Understanding the Differences Between Petty Theft and Felony Theft

Theft can be loosely defined as taking property that does not belong to you without permission. How serious are crimes of theft in Illinois? What kind of criminal charges can you face if you’re arrested for theft in Chicago? The answer will depend on (a) what type of theft you’ve committed and (b) the value of the property you’ve been accused of stealing.

All crimes of theft, including embezzlement, theft, and larceny, are classified as either petty theft or felony theft. Which classification your crime falls into will depend on the value of the property involved in your alleged crime.

Petty Theft

Theft will be classified as petty theft when the value of the property involved in the crime is less than $500 and is not taken directly from another person. Petty theft is a Class A Misdemeanor in Chicago and is punishable by:

  • A maximum of 12 months in jail
  • $2,500 in criminal fines, and/or
  • Probation.

Example #1: Mary works for a cleaning service and is assigned to a job cleaning the home of a wealthy Chicago resident. While in the home, Mary notices some cash sitting in a drawer. She tucks $300 into her pocket. Since the value of the stolen property is less than $500, Mary will face charges for petty theft.

Example #2: Bill is walking through Grant Park when he sees a woman pacing back and forth having a heated discussion on her cell phone. Her purse is sitting on the ground about 30 feet away from her, and Bill notices a tablet sticking out of the top. He walks by, takes the tablet from her bag, and continues to walk away. When Bill is arrested, he’s told that he’ll face petty theft charges because the tablet was only worth $200.

Example #3: Alex visits his favorite fast food chain in downtown Chicago. When asked if he would like something to drink, he simply asks for a water cup. When Alex sees that no one is looking, he fills up his water cup with soda. If the fast food chain decided to call the police, Alex could face charges for petty theft.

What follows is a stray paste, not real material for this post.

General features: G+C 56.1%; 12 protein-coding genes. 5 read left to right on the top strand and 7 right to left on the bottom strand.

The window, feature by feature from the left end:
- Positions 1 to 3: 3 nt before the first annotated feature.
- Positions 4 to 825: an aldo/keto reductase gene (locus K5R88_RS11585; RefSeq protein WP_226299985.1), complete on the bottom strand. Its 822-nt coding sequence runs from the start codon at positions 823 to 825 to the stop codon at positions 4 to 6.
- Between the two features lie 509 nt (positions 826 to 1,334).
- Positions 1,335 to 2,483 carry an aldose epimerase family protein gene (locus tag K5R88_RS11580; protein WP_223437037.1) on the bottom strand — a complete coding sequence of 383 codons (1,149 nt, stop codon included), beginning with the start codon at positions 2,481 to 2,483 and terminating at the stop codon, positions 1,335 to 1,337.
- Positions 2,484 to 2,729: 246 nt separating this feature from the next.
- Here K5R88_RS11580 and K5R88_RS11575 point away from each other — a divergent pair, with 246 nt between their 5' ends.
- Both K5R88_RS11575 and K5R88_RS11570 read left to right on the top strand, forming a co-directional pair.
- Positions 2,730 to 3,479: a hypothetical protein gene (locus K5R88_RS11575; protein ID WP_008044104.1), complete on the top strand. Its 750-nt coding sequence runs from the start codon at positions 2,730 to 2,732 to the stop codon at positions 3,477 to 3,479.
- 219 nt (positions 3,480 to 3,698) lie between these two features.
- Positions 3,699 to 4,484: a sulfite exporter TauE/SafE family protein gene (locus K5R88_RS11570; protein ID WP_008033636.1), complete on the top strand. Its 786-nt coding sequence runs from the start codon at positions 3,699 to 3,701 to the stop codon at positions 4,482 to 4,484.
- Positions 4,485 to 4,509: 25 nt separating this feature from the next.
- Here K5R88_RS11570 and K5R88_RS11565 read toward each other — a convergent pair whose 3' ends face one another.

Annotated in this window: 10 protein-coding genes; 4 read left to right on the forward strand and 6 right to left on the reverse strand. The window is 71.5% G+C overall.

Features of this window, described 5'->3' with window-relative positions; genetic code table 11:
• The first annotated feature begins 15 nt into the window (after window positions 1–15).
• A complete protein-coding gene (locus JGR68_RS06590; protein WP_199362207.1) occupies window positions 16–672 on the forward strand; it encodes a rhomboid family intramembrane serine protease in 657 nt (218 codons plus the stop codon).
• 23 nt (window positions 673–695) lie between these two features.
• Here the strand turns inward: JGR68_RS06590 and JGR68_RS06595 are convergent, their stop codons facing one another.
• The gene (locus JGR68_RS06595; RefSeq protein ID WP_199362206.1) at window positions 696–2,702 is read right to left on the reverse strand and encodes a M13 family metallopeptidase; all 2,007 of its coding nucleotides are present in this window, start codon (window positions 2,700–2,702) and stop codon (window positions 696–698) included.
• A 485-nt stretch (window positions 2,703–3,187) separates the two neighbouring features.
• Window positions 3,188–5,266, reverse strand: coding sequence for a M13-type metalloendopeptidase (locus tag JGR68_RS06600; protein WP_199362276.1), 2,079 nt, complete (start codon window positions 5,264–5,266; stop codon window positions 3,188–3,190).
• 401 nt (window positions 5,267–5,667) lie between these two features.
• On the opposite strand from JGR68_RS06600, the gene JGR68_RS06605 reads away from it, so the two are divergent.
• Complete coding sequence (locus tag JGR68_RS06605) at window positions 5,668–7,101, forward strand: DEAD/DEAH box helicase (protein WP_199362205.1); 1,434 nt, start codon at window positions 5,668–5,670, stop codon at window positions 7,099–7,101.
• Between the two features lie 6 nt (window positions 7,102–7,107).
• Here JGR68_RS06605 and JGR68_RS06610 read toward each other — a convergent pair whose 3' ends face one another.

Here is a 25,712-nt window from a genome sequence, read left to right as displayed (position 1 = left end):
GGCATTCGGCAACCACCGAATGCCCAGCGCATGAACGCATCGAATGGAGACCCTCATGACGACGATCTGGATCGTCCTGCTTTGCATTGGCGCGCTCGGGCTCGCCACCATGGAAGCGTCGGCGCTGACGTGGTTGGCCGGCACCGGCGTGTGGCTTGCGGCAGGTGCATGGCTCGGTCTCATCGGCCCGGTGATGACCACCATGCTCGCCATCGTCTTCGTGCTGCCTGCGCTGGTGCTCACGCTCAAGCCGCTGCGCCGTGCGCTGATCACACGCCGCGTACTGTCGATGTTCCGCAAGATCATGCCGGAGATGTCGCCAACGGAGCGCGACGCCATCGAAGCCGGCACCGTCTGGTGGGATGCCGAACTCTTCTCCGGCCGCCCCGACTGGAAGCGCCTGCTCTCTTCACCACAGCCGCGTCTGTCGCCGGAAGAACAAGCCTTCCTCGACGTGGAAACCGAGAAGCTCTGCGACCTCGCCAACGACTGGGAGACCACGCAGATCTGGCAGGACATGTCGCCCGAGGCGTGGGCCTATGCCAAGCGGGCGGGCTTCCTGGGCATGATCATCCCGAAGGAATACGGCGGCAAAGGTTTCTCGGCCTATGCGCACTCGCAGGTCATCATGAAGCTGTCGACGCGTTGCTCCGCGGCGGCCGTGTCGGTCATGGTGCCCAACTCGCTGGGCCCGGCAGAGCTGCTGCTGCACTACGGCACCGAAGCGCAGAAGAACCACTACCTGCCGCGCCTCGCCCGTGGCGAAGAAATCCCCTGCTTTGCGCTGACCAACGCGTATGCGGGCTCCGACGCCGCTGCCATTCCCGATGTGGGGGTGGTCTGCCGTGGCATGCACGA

Felony Theft

Felony theft occurs when property is taken from the person of another and/or the value of stolen property equals or exceeds $500. Taken “from the person of another” means that property is stolen directly from a person’s body, clothing, or immediate control.

Class 3 Felony

Theft is a Class 3 Felony, punishable by a maximum of 5 years in prison and/or $25,000 in fines, when:

  • Property of valued at less than $300 is taken directly from another person; or
  • Property is valued between $300 and $10,000.

Example: Bill is walking through Grant Park and notices that a woman is sitting on a bench having a heated conversation on the phone. This time, her purse is sitting on her lap and she is holding the tablet in her hands. Bill walks up, grabs the tablet out of her grasp, and runs away. Since Bill has taken property valued at less than $300 from her person, he will now face felony theft charges.

Class 2 Felony

Theft is a Class 2 Felony, punishable by a maximum of 7 years in prison and/or $25,000 in fines, when:

  • Stolen property is valued between $10,000 and $100,000.

Example: Sue notices that an unattended truck is sitting outside of a medical marijuana dispensary. She walks around back and sees valuable growing equipment, which she promptly takes for her own use. When Sue is arrested, she is told that the equipment she stole is worth $25,000. As a result, she will face Class 2 Felony theft charges.

Class 1 Felony

Theft is a Class 1 Felony, punishable by a maximum of 15 years in prison and/or $25,000 in fines, when:

  • The value of stolen property is between $100,000 and $500,000.

Example: Sam, an executive at a financial firm in Chicago, falsified documents so that he would be able to receive $150,000 in unearned bonus payments. Since the value of the stolen property is between $100,000 and $500,000, he will face Class 1 Felony theft charges.

Class X Felony

Theft is a Class X Felony, punishable by a maximum of 30 years in prison and/or $25,000 in fines, when:

  • The value of stolen property exceeds $1,000,000.

Example: Joe, whose employer has many cash transactions, is in charge of paying the bills and making bank deposits every night. Over the course of a few years, Joe is able to steal more than $1,100,000 from his employer. Since the value of the stolen property exceeds $1,000,000, Joe will face Class X Felony theft charges.

Chicago Theft Defense Attorneys

Have you recently been arrested on petty theft or felony theft charges in Chicago? If so, do not hesitate to contact the Kostopoulos Law Group for help. Our experienced Chicago criminal defense attorneys will aggressively fight to minimize the consequences of your arrest. Call today to schedule a free consultation with our skilled legal team and learn more.

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